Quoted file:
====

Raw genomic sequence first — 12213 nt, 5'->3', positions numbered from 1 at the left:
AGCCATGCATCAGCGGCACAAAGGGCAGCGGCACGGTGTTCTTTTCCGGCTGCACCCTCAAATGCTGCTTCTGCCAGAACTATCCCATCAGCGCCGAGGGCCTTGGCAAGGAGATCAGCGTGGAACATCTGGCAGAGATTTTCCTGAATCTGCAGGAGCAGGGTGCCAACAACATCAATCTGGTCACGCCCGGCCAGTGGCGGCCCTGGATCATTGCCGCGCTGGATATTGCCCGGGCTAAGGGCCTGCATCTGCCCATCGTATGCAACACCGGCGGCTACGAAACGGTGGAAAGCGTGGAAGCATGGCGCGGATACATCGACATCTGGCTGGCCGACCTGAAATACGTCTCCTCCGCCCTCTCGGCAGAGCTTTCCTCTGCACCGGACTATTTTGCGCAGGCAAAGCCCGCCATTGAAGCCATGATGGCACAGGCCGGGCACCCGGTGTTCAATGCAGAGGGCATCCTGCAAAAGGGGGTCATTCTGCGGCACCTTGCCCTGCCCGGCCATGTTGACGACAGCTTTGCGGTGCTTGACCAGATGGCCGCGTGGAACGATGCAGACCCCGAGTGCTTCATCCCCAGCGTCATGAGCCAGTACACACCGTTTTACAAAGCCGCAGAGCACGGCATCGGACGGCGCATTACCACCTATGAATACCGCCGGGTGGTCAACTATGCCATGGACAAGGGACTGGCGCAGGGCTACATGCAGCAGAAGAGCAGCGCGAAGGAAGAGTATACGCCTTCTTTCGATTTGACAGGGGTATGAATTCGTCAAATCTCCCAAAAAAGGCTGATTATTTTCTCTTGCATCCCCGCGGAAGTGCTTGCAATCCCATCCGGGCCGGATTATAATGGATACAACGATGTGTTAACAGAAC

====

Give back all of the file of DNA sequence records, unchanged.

Raw genomic sequence first — 12213 nt, 5'->3', positions numbered from 1 at the left:
AGCCATGCATCAGCGGCACAAAGGGCAGCGGCACGGTGTTCTTTTCCGGCTGCACCCTCAAATGCTGCTTCTGCCAGAACTATCCCATCAGCGCCGAGGGCCTTGGCAAGGAGATCAGCGTGGAACATCTGGCAGAGATTTTCCTGAATCTGCAGGAGCAGGGTGCCAACAACATCAATCTGGTCACGCCCGGCCAGTGGCGGCCCTGGATCATTGCCGCGCTGGATATTGCCCGGGCTAAGGGCCTGCATCTGCCCATCGTATGCAACACCGGCGGCTACGAAACGGTGGAAAGCGTGGAAGCATGGCGCGGATACATCGACATCTGGCTGGCCGACCTGAAATACGTCTCCTCCGCCCTCTCGGCAGAGCTTTCCTCTGCACCGGACTATTTTGCGCAGGCAAAGCCCGCCATTGAAGCCATGATGGCACAGGCCGGGCACCCGGTGTTCAATGCAGAGGGCATCCTGCAAAAGGGGGTCATTCTGCGGCACCTTGCCCTGCCCGGCCATGTTGACGACAGCTTTGCGGTGCTTGACCAGATGGCCGCGTGGAACGATGCAGACCCCGAGTGCTTCATCCCCAGCGTCATGAGCCAGTACACACCGTTTTACAAAGCCGCAGAGCACGGCATCGGACGGCGCATTACCACCTATGAATACCGCCGGGTGGTCAACTATGCCATGGACAAGGGACTGGCGCAGGGCTACATGCAGCAGAAGAGCAGCGCGAAGGAAGAGTATACGCCTTCTTTCGATTTGACAGGGGTATGAATTCGTCAAATCTCCCAAAAAAGGCTGATTATTTTCTCTTGCATCCCCGCGGAAGTGCTTGCAATCCCATCCGGGCCGGATTATAATGGATACAACGATGTGTTAACAGAAC